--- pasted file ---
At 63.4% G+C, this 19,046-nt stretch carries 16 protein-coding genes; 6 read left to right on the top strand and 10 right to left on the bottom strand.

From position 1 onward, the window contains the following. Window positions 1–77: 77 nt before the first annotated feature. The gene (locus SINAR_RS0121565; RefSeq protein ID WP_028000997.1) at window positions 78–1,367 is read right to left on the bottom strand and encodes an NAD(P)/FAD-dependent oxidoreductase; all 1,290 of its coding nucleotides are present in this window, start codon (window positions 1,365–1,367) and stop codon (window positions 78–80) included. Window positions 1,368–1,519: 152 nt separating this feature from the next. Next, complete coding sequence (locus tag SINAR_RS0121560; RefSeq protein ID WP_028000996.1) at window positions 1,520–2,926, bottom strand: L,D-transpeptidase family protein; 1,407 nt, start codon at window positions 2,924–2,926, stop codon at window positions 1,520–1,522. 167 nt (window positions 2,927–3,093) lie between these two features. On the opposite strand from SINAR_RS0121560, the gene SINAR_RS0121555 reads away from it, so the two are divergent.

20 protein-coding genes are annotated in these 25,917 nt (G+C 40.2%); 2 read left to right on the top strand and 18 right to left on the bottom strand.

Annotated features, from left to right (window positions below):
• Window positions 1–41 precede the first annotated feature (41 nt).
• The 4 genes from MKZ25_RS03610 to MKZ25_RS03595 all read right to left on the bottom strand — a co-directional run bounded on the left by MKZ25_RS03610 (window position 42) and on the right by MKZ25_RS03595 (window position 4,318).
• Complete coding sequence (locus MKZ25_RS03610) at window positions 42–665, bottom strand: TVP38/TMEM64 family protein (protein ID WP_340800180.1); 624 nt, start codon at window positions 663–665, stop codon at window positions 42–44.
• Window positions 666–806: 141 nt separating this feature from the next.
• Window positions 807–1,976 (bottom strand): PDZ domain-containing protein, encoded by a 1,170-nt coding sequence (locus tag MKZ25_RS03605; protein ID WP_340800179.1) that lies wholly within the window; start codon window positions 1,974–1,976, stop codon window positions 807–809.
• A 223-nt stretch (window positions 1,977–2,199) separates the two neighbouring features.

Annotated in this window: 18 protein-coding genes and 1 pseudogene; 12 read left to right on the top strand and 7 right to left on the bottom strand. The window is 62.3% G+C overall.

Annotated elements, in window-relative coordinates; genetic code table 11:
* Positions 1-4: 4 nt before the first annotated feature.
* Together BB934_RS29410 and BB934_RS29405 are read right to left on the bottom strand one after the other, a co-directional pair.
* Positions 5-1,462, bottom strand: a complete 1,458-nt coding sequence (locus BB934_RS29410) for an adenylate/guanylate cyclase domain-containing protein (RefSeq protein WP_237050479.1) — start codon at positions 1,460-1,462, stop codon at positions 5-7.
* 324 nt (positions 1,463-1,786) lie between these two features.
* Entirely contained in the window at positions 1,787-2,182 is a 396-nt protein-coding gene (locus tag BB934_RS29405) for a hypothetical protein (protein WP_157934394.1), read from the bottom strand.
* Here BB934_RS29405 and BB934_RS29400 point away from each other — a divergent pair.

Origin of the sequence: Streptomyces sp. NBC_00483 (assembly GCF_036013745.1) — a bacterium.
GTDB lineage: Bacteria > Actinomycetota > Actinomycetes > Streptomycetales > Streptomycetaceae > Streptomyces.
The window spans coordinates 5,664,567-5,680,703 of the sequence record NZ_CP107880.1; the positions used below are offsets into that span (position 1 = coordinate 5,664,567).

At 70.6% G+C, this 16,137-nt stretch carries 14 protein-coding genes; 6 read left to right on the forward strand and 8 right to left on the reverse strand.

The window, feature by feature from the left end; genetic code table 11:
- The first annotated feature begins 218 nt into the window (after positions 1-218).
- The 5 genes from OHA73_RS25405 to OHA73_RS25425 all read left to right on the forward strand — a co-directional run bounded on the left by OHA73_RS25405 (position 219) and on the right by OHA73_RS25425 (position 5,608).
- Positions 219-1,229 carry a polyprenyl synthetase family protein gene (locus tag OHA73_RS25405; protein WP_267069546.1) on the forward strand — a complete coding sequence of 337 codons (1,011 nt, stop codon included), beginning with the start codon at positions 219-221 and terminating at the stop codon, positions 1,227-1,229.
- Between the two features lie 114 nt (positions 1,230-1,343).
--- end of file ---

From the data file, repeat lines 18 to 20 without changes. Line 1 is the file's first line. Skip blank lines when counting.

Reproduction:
* Here BB934_RS29405 and BB934_RS29400 point away from each other — a divergent pair.

Origin of the sequence: Streptomyces sp. NBC_00483 (assembly GCF_036013745.1) — a bacterium.
GTDB lineage: Bacteria > Actinomycetota > Actinomycetes > Streptomycetales > Streptomycetaceae > Streptomyces.